Development policy and funding for gender equality and women’s empowerment across 14 donors

Posted by Maria Codina on August 2, 2018 at 3:45 pm

This Highlight Story looks at 14 OECD DAC donors and analyzes their strategic priorities and funding in support of gender equality and women’s empowerment. The 14 donors covered are: Australia, Canada, EU institutions, France, Germany, Italy, Japan, Netherlands, Norway, South Korea, Spain, Sweden, United Kingdom (UK), and United States (US).

What are donors’ priorities?

  • Donors are increasingly prioritizing gender equality in their development policies. 12 out of the 14 donors profiled have a gender equality strategy in place, and all have launched initiatives targeting women’s empowerment in recent years. However, only two donors – Sweden and Canada – have put gender equality at the heart of their development policies within an overarching ‘feminist’ approach.
  • Donors focus on advancing gender equality in similar areas. All 14 donors specify economic empowerment of women and ending gender-based violence as focus areas. Women’s participation in decision making (11 donors), peace and security (11 donors), and sexual and reproductive health and rights (10 donors) are other priorities.
  • Gender mainstreaming, i.e. the integration of a gender perspective into all aspects of policy making and programming, is listed as a priority in the strategies of 11 out of 14 donors. A few donors (e.g. France, Japan, and Sweden) have established processes to better track progress in gender mainstreaming. This is a step in the right direction, but more donors need to follow to make gender mainstreaming a reality in all development programs.

How much do donors spend and on what?

  • Collectively, the 14 donors spent US $34.6 billion in 2016 on projects that target gender equality as a ‘significant’ or ‘principal’ objective (see pg. 6 for more details on methodology). This corresponds to 28% of their total bilateral ODA (US $124.5 billion; see Figure 1). The largest donors were the US (US $6.6 billion), Germany (US $5.6 billion), the UK (US $5.4 billion), and the EU institutions (US $4.7 billion).
  • Considering only ODA that has gender equality as the principal objective, donors spent considerably less: US $4.6 billion in 2016, or 4% of their collective bilateral ODA. The US spent the most (US $2.0 billion) in 2016, followed by the UK (US $603 million), Sweden (US $411 million), and the Netherlands (US $396 million). Italy spent the least in absolute terms (US $16 million), according to the OECD gender marker.
  • Donors also differ widely when comparing gender equality spending to their overall ODA budgets. The Netherlands spent the greatest share of its total ODA on activities with gender equality as principal objective (12%), followed by Sweden (11%) and Australia (9%). Three donors (Norway, the UK, the US) spent 5% to 7%, while four donors (Canada, EU Institutions, Korea, Spain, Korea) spent between 2% and 3%. Four donors (France, Germany, Italy, Japan) spent less than 1% of their bilateral ODA on these activities.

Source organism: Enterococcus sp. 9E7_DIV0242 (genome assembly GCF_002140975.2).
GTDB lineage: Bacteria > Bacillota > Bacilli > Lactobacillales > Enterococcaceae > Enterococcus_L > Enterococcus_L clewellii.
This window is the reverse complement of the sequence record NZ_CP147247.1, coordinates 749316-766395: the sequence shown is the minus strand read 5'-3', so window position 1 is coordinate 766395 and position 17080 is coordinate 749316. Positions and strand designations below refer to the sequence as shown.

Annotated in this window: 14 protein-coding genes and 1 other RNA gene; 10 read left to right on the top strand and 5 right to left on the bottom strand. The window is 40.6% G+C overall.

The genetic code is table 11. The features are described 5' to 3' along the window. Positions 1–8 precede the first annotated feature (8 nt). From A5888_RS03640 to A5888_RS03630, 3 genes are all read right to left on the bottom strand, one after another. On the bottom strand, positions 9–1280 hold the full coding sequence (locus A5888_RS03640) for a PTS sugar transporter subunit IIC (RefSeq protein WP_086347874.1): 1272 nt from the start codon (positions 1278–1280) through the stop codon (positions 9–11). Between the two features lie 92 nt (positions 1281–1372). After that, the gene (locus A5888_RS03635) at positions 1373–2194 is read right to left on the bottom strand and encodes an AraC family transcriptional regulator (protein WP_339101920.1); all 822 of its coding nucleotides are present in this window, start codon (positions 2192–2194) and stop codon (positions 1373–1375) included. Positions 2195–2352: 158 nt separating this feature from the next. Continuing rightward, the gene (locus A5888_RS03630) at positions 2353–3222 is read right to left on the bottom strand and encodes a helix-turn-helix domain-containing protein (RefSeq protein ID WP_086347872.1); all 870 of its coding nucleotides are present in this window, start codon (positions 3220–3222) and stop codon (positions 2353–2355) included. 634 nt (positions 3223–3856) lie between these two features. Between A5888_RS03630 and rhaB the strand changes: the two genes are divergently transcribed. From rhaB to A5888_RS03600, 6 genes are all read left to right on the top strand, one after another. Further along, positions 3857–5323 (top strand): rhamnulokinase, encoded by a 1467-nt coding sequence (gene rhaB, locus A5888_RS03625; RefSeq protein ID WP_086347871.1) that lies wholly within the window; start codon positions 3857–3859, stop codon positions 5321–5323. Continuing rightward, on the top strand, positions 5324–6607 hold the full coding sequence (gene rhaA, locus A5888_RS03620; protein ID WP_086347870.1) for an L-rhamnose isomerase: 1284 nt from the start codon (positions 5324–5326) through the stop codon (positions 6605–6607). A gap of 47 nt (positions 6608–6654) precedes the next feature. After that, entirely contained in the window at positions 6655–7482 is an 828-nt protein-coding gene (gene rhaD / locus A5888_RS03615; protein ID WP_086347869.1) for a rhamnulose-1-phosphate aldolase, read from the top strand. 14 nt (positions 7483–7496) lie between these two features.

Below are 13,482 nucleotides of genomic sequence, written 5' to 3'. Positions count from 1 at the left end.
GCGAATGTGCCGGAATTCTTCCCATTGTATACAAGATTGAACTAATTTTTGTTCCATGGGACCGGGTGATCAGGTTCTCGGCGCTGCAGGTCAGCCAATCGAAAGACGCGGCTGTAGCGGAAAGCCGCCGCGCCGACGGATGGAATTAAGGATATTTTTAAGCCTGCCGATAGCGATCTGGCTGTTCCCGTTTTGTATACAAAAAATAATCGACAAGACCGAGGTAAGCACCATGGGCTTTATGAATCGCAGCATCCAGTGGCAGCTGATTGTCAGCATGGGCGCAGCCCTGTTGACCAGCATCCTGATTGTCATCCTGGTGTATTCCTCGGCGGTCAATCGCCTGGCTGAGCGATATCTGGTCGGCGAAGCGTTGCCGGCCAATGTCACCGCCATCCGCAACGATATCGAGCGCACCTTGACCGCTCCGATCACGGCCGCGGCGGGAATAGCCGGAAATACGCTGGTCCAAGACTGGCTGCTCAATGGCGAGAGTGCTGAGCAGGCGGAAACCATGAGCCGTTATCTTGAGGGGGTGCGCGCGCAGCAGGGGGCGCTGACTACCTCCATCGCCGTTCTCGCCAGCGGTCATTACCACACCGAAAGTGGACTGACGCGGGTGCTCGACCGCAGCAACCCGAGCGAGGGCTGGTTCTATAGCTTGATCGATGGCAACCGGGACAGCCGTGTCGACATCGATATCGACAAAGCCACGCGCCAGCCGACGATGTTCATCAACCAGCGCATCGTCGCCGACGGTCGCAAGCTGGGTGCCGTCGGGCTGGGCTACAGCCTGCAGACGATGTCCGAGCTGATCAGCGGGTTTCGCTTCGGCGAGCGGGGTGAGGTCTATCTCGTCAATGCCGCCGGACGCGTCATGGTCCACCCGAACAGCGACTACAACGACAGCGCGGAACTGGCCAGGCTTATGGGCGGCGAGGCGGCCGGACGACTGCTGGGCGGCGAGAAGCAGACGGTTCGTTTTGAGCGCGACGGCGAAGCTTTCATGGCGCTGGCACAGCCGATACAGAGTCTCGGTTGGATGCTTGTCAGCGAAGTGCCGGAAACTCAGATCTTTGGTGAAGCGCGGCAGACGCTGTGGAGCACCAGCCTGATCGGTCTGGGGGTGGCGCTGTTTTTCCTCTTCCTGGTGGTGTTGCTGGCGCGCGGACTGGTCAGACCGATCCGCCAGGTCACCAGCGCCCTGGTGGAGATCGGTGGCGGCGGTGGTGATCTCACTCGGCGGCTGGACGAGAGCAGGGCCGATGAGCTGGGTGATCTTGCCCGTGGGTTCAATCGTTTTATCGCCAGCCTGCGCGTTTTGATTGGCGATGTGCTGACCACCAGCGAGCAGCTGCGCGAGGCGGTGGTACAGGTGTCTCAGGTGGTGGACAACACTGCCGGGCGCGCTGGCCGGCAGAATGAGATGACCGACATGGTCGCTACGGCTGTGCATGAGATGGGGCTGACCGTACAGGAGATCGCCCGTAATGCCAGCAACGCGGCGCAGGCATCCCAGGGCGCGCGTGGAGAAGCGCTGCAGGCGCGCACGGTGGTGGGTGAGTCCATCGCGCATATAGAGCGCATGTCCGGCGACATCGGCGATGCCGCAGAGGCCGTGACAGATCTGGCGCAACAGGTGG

• Funding concentrates on a few sectors. Health and population (17%, US $5.9 billion), government and civil society (14%, US $5.0 billion), and education (13%, US $4.3 billion) received most gender-equality targeted funding in 2016 (see Figure 2). Funding trends tend to align with donors’ strategic priorities. For all donors but one, at least two of the three highest-funded sectors were also priorities according to strategy documents.
  • Some priorities, such as gender-based violence and economic empowerment cut across sectors. This makes it difficult to accurately track spending. For example, initiatives to eliminate gender-based violence are found within humanitarian aid, as well as within health projects. Tracking could be improved if donors systematically formulated strategic priorities that are also backed by transparent data reporting mechanisms.


How is funding tracked?

  • All 14 donors use the OECD gender equality policy marker to some extent to assess their bilateral ODA. On aggregate, 87% of the donors’ ODA in 2016 was screened against the gender equality marker. This is positive, as the use of the marker is the basis for comparing gender equality-targeted spending across donors.
  • However, application of the gender equality marker varies between donors. Seven donors (Canada, EU Institutions, Netherlands, Norway, South Korea, UK, US) screen all bilateral ODA against the marker. Four donors screen between 70% and 96% of their ODA (Australia, France, Japan, Spain); three donors (Italy, Germany, Sweden) screen only 70% or less. These differences create an incomplete picture of how much funding is available.
  • Inconsistent reporting practices are another challenge. For example, the US originally reported very low figures on gender equality-related spending to the OECD for 2016 (US $48 million). This data was updated in July 2018 to reflect much higher numbers (US $6.6 billion), making it challenging for advocates to use reliable data.Discrepancies in the way the marker is interpreted also make it difficult to compare donors. For example, South Korea screens all its bilateral ODA against the gender marker but finds that 89% of ODA goes to projects that have no goals related to gender equality, and that only 11% of projects are gender-equality related. This contrasts with Australia, which screens only 81% of its ODA but determines that 58% of it goes to projects that are gender-equality related. More consistent application of the gender equality marker is urgently needed to advance tracking of SDG 5 on gender equality.

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